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January 1962

Electrical Burns in Infancy and Early Childhood: A Review of the Current Literature

Author Affiliations

From the Royal Victoria Hospital, Montreal 2.; Pediatric Surgeon, Former Chief Resident Surgeon, Departments of Pediatric Surgery, Boston City Hospital and Boston Floating Hospital, Boston. Present address: 14 Stournara St., Athens, Greece.

Am J Dis Child. 1962;103(1):35-38. doi:10.1001/archpedi.1962.02080020039006

The incidence of electrical burns among children has risen in the last few years, with increasing use of electricity in the household.

Electrical cords carelessly left on the floor, or outlets in the wall, may become objects of curiosity to be tested by the child. Items of curiosity are often grasped and invariably go into the mouth of the young child. Consequently, electrical injuries in this age group more commonly affect the hand and the mouth. The total number of accidents from electricity in children is difficult to estimate. Such accidents are not very common, but occur frequently enough to merit serious consideration by pediatricians and surgeons. Although medical literature has dealt extensively with thermal burns in the pediatric age group, electrical burns have received little attention.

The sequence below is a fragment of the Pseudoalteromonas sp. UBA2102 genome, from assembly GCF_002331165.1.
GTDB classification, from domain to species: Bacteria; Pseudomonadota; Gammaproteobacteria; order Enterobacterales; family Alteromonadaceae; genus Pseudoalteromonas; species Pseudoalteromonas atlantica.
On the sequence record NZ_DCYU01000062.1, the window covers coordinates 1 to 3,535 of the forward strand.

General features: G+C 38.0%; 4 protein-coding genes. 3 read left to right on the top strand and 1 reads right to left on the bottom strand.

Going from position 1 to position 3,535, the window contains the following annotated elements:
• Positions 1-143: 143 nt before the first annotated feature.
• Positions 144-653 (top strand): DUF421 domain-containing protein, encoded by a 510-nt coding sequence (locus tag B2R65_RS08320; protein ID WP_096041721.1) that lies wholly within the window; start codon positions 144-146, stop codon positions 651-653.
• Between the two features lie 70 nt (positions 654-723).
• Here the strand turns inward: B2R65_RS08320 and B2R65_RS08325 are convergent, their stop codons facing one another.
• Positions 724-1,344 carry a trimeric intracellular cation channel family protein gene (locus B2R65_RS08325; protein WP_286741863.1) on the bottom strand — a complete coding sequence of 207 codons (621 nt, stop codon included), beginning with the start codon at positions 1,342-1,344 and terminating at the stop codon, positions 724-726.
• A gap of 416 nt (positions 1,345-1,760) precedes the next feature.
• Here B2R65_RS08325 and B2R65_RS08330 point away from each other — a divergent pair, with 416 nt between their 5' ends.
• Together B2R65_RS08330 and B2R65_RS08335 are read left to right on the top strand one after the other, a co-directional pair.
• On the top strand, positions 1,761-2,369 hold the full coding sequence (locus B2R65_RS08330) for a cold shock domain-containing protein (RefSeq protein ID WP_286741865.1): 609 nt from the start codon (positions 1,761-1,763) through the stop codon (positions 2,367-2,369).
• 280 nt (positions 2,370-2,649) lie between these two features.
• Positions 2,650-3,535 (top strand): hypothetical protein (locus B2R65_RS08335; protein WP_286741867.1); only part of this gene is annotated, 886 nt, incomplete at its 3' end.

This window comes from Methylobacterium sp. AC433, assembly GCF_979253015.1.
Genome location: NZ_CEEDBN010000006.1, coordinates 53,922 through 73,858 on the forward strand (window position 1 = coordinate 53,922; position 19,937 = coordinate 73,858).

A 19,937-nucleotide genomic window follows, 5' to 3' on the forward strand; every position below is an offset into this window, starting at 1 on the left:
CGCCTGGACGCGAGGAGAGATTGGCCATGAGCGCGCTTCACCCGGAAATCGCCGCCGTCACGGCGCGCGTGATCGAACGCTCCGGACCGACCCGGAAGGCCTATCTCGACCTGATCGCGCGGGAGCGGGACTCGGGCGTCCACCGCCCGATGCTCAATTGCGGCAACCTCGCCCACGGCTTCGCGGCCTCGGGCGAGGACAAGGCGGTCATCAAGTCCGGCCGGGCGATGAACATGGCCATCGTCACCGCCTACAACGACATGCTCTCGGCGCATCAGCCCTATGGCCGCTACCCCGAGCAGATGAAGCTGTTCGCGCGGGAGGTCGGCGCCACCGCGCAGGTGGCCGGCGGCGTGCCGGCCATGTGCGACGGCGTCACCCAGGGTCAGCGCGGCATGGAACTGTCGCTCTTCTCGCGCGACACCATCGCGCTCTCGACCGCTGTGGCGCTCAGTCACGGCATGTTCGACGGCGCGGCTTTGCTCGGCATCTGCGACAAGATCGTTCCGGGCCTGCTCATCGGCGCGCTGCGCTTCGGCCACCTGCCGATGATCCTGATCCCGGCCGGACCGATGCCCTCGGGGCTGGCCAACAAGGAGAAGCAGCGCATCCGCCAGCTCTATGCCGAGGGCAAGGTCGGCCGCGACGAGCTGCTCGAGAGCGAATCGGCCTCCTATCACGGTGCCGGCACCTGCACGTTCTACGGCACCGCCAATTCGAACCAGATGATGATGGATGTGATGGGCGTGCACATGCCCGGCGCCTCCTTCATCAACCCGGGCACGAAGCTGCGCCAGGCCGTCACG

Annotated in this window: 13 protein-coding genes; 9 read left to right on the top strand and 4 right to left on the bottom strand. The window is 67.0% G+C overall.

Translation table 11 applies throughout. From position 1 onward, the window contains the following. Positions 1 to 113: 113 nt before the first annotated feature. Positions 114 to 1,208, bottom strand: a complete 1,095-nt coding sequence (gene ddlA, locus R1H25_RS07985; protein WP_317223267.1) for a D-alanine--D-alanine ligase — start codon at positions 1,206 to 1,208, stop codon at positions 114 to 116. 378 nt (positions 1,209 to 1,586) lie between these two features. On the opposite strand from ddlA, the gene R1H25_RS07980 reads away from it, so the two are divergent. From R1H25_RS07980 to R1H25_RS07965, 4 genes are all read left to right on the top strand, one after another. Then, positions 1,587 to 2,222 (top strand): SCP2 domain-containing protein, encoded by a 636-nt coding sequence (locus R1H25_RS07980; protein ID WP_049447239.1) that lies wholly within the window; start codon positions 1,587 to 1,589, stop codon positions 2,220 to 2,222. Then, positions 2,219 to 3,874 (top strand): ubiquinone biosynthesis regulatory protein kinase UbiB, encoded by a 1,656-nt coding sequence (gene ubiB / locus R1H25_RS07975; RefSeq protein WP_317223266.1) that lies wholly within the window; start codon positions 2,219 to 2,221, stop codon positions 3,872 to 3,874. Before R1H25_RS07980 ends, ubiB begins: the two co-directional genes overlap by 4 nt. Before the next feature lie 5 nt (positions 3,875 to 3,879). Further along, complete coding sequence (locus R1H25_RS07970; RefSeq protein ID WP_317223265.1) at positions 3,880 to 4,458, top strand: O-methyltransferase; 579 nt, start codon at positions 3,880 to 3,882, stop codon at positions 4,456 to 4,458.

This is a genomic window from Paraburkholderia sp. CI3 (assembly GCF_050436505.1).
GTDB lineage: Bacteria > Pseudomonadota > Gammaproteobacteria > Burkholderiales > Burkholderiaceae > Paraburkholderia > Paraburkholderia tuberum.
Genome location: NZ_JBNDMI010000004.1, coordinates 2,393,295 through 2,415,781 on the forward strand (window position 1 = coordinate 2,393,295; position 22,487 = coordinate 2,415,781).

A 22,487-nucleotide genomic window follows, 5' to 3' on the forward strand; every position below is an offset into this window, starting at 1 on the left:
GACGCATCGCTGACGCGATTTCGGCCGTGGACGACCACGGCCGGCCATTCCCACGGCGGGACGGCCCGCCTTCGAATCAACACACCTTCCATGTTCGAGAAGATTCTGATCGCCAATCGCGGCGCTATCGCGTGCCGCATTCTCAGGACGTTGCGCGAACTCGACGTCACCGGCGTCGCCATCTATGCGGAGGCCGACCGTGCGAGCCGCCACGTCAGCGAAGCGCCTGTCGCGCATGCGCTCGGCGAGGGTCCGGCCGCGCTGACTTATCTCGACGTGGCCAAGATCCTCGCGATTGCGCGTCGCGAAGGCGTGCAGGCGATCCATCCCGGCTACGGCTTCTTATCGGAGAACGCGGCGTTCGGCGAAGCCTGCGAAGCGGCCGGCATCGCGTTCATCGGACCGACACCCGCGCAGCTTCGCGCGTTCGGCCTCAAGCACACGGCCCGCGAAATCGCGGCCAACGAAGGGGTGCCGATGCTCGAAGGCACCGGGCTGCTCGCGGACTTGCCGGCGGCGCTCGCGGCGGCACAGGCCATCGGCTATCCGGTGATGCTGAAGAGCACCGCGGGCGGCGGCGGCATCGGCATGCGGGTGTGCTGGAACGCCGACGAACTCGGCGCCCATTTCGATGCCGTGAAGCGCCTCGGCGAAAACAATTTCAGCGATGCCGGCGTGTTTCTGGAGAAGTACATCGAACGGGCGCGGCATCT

The majority of children with these injuries present a different problem from that seen in adults. In the latter, most of the electrical

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